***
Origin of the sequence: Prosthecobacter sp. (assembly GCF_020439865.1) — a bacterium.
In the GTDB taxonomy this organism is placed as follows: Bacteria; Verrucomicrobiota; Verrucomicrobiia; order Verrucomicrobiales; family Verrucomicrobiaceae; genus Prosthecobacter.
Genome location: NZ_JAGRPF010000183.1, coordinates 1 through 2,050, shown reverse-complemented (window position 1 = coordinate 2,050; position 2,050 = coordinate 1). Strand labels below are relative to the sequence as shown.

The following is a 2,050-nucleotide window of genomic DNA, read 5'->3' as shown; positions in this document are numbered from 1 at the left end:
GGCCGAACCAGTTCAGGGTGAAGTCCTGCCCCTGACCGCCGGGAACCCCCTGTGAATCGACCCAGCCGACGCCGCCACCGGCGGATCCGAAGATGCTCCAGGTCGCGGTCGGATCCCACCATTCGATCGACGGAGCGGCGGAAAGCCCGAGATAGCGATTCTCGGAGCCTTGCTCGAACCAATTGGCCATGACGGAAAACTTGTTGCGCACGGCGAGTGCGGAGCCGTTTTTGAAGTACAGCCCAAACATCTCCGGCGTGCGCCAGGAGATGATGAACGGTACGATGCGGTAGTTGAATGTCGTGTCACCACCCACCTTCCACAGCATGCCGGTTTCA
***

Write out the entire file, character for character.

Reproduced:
Origin of the sequence: Prosthecobacter sp. (assembly GCF_020439865.1) — a bacterium.
In the GTDB taxonomy this organism is placed as follows: Bacteria; Verrucomicrobiota; Verrucomicrobiia; order Verrucomicrobiales; family Verrucomicrobiaceae; genus Prosthecobacter.
Genome location: NZ_JAGRPF010000183.1, coordinates 1 through 2,050, shown reverse-complemented (window position 1 = coordinate 2,050; position 2,050 = coordinate 1). Strand labels below are relative to the sequence as shown.

The following is a 2,050-nucleotide window of genomic DNA, read 5'->3' as shown; positions in this document are numbered from 1 at the left end:
GGCCGAACCAGTTCAGGGTGAAGTCCTGCCCCTGACCGCCGGGAACCCCCTGTGAATCGACCCAGCCGACGCCGCCACCGGCGGATCCGAAGATGCTCCAGGTCGCGGTCGGATCCCACCATTCGATCGACGGAGCGGCGGAAAGCCCGAGATAGCGATTCTCGGAGCCTTGCTCGAACCAATTGGCCATGACGGAAAACTTGTTGCGCACGGCGAGTGCGGAGCCGTTTTTGAAGTACAGCCCAAACATCTCCGGCGTGCGCCAGGAGATGATGAACGGTACGATGCGGTAGTTGAATGTCGTGTCACCACCCACCTTCCACAGCATGCCGGTTTCA